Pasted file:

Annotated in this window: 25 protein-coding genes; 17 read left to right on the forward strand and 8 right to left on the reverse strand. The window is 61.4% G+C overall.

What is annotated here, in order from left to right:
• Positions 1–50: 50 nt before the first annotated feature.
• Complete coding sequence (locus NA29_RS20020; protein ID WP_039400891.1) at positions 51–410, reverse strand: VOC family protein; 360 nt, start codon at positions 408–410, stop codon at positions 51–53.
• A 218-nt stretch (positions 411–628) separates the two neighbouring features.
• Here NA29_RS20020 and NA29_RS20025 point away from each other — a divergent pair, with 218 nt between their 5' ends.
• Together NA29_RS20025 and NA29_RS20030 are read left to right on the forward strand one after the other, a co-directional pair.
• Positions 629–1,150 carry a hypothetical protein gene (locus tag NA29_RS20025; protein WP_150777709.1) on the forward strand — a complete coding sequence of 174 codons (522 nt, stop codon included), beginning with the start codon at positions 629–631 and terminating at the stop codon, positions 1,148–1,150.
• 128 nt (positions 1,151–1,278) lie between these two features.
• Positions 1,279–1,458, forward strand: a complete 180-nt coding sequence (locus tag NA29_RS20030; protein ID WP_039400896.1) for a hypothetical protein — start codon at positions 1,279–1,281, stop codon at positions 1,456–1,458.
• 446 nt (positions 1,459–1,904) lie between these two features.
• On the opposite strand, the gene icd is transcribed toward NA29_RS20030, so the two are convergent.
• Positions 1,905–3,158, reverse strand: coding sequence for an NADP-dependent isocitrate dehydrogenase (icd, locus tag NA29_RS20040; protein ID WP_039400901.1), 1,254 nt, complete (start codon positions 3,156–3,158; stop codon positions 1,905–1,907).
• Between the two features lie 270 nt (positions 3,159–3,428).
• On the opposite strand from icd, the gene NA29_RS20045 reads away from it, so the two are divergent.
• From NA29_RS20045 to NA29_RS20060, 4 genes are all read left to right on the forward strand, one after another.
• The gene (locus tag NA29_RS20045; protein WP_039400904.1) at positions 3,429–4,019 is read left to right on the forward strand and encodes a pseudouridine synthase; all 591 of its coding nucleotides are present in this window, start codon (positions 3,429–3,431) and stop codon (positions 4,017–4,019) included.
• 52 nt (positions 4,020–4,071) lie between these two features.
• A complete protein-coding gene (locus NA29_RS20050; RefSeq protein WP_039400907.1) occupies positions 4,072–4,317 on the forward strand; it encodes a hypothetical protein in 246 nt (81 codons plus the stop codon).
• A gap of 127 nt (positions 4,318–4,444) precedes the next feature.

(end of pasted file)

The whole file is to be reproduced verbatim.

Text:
Annotated in this window: 25 protein-coding genes; 17 read left to right on the forward strand and 8 right to left on the reverse strand. The window is 61.4% G+C overall.

What is annotated here, in order from left to right:
• Positions 1–50: 50 nt before the first annotated feature.
• Complete coding sequence (locus NA29_RS20020; protein ID WP_039400891.1) at positions 51–410, reverse strand: VOC family protein; 360 nt, start codon at positions 408–410, stop codon at positions 51–53.
• A 218-nt stretch (positions 411–628) separates the two neighbouring features.
• Here NA29_RS20020 and NA29_RS20025 point away from each other — a divergent pair, with 218 nt between their 5' ends.
• Together NA29_RS20025 and NA29_RS20030 are read left to right on the forward strand one after the other, a co-directional pair.
• Positions 629–1,150 carry a hypothetical protein gene (locus tag NA29_RS20025; protein WP_150777709.1) on the forward strand — a complete coding sequence of 174 codons (522 nt, stop codon included), beginning with the start codon at positions 629–631 and terminating at the stop codon, positions 1,148–1,150.
• 128 nt (positions 1,151–1,278) lie between these two features.
• Positions 1,279–1,458, forward strand: a complete 180-nt coding sequence (locus tag NA29_RS20030; protein ID WP_039400896.1) for a hypothetical protein — start codon at positions 1,279–1,281, stop codon at positions 1,456–1,458.
• 446 nt (positions 1,459–1,904) lie between these two features.
• On the opposite strand, the gene icd is transcribed toward NA29_RS20030, so the two are convergent.
• Positions 1,905–3,158, reverse strand: coding sequence for an NADP-dependent isocitrate dehydrogenase (icd, locus tag NA29_RS20040; protein ID WP_039400901.1), 1,254 nt, complete (start codon positions 3,156–3,158; stop codon positions 1,905–1,907).
• Between the two features lie 270 nt (positions 3,159–3,428).
• On the opposite strand from icd, the gene NA29_RS20045 reads away from it, so the two are divergent.
• From NA29_RS20045 to NA29_RS20060, 4 genes are all read left to right on the forward strand, one after another.
• The gene (locus tag NA29_RS20045; protein WP_039400904.1) at positions 3,429–4,019 is read left to right on the forward strand and encodes a pseudouridine synthase; all 591 of its coding nucleotides are present in this window, start codon (positions 3,429–3,431) and stop codon (positions 4,017–4,019) included.
• 52 nt (positions 4,020–4,071) lie between these two features.
• A complete protein-coding gene (locus NA29_RS20050; RefSeq protein WP_039400907.1) occupies positions 4,072–4,317 on the forward strand; it encodes a hypothetical protein in 246 nt (81 codons plus the stop codon).
• A gap of 127 nt (positions 4,318–4,444) precedes the next feature.